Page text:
Threading a Sewing Needle
Threading a needle is pretty simple. Hold the needle upright with one hand, and rotate it in your fingers until you can see the eye. Hold the cut thread about 3/4 inch from the end with the fingers of the other hand, and push the thread through the eye of the needle until about 1/2 inch extends beyond the eye. Pull about 1/3 of the thread length through for a single thread; match the ends if a double thread is needed for the mending job.
If you have trouble threading the needle, the following tricks may help:
- Position the needle in front of a white surface so the eye is more visible.
- ©2006 Publications International, Ltd. Place your needle in front of a white surface to make its eye more visible.
- Stiffen the thread end by moistening it or running it through some beeswax.
- Dip the end of the thread into a bottle of red nail polish, and allow to dry. Colored polish will make the thread easier to see and will provide a slick end for threading.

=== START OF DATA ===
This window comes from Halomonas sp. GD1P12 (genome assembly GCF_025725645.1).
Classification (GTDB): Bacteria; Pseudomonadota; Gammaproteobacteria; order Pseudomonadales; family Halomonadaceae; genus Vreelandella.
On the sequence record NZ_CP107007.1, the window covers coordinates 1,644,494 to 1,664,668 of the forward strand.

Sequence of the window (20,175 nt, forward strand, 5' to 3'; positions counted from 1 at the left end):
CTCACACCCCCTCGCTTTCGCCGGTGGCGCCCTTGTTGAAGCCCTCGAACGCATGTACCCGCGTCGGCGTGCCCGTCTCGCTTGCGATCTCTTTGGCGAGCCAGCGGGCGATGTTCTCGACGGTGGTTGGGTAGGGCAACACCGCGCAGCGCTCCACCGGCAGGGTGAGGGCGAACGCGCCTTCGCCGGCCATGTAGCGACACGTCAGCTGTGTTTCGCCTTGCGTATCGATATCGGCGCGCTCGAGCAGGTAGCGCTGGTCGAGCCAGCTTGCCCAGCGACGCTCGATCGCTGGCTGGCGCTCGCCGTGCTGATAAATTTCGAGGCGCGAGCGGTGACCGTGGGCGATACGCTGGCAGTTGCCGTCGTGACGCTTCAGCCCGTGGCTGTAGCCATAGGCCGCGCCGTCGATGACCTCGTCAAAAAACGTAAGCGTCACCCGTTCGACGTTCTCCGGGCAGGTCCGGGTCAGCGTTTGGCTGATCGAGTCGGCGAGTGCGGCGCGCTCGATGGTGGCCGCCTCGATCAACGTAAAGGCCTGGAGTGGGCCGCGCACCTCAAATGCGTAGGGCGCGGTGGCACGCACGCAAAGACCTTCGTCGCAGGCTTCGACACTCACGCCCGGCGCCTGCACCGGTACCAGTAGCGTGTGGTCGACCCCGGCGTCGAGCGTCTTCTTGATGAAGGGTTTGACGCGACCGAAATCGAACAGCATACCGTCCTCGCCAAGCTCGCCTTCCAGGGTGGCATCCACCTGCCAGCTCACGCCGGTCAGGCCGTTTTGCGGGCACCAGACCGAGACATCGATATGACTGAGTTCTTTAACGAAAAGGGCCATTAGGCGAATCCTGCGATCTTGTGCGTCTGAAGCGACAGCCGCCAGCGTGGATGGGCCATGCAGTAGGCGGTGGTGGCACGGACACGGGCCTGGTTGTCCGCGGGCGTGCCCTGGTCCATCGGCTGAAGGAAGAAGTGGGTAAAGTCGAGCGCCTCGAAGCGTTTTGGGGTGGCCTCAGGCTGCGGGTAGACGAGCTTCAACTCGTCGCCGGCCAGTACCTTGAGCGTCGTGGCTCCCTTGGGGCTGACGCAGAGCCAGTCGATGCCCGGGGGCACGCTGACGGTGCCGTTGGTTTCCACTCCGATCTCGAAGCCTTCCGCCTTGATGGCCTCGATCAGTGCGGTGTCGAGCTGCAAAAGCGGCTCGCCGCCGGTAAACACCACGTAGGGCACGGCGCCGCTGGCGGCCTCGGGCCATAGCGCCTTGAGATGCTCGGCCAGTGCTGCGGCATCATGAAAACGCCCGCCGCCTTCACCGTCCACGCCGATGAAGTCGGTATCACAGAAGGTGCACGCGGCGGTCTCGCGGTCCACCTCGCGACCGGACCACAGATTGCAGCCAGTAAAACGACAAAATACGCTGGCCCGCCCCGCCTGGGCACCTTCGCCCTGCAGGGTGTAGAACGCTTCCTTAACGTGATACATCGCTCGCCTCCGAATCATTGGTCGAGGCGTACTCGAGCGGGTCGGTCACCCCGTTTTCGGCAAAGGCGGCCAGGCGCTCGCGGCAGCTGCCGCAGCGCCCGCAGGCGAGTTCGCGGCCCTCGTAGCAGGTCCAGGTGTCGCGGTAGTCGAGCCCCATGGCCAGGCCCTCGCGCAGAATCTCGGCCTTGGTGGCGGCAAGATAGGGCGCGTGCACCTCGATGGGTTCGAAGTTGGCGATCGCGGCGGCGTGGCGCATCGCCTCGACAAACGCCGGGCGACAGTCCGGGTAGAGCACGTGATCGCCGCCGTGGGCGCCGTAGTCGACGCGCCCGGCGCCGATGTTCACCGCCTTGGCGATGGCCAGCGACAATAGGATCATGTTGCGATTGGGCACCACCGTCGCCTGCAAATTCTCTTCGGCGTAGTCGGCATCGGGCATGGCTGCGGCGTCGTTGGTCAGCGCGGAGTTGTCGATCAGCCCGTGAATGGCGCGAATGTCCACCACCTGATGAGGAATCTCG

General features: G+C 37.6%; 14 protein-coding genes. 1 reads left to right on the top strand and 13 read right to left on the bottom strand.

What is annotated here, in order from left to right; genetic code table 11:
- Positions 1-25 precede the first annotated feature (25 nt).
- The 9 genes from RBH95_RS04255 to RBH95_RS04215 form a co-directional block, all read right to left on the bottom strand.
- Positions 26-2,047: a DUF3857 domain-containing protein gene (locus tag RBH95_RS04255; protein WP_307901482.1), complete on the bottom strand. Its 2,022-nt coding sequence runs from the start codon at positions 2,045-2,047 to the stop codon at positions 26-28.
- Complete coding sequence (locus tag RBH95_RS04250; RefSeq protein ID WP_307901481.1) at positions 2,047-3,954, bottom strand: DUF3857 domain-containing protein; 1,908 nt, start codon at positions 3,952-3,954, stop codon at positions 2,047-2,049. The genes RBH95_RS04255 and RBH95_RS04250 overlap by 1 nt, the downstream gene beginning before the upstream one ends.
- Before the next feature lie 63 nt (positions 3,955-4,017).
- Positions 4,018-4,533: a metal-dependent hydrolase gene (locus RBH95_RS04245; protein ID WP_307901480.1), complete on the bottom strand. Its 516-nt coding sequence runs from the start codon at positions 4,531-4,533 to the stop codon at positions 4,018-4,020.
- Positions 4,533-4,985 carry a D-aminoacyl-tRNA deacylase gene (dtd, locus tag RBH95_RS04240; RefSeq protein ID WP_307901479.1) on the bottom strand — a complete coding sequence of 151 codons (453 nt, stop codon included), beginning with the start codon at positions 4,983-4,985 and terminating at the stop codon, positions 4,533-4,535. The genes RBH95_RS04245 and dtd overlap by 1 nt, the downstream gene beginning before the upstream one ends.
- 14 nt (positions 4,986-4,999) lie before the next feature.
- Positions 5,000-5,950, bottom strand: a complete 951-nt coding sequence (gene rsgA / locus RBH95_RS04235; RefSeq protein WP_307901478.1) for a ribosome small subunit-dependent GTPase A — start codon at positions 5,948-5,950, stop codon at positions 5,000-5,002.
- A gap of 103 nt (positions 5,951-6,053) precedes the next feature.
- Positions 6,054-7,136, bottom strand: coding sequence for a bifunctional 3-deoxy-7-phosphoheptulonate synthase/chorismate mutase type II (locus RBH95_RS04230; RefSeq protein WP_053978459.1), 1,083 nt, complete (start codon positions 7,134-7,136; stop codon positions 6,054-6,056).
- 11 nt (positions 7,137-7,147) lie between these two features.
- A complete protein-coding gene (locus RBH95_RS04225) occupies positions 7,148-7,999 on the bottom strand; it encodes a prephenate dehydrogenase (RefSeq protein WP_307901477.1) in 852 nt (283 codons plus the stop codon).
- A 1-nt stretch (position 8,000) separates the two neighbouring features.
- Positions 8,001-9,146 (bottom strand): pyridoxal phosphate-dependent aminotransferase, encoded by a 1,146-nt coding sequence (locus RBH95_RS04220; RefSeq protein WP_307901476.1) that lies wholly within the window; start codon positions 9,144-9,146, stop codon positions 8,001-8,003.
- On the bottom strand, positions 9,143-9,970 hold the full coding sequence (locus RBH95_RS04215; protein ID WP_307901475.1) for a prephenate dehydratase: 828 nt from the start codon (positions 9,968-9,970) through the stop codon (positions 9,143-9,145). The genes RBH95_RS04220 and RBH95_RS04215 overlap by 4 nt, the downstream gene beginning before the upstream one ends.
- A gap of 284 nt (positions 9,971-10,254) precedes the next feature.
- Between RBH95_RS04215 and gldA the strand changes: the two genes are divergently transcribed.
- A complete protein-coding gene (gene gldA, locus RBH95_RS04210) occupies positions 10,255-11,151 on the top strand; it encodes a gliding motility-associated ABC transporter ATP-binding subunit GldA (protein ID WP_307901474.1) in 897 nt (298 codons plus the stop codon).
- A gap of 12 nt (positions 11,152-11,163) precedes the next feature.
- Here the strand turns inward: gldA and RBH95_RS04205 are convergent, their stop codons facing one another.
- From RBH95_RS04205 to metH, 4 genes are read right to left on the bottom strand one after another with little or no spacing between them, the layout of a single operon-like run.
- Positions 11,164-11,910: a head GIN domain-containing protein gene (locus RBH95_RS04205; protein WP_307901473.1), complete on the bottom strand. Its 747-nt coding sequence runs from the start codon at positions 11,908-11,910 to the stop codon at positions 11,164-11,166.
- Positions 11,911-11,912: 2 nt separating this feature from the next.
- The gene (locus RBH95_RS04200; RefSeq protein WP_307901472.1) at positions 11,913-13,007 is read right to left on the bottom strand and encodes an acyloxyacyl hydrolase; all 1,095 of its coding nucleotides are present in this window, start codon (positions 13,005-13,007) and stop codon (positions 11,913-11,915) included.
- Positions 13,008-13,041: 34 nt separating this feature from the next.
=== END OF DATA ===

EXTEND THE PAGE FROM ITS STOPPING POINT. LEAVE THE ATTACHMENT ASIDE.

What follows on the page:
- Spray your fingertips with hair spray and then stiffen the tip of the thread by rolling it back and forth in your fingers.
- Try a needle with a larger eye, or use a needle threader.
Knotting the Thread
To knot the thread, place the end of the thread along the ball of the index finger of your left hand (right hand if you're left-handed). Hold the thread with your left thumb, and position the point of the needle over the thread about 1/2 inch from the end of the thread. Hold the end of the thread and the needle in place with your left thumb. With your right hand, wrap the thread snugly around the tip of the needle, twice for a small knot or four times for a large knot.
Pinch the wrapped thread between the thumb and index finger of your left hand. Push the needle up between those fingers as far as you can with the second finger of your right hand. Then grasp the point of the needle with the thumb and index finger of your right hand, and slide the wrapped thread slowly and smoothly down the needle, over the eye, and down the length of the thread into a snug knot. Trim away the excess thread below the knot.
Another darned button missing again? Keep reading to learn easy tips for making quick work of replacing a button.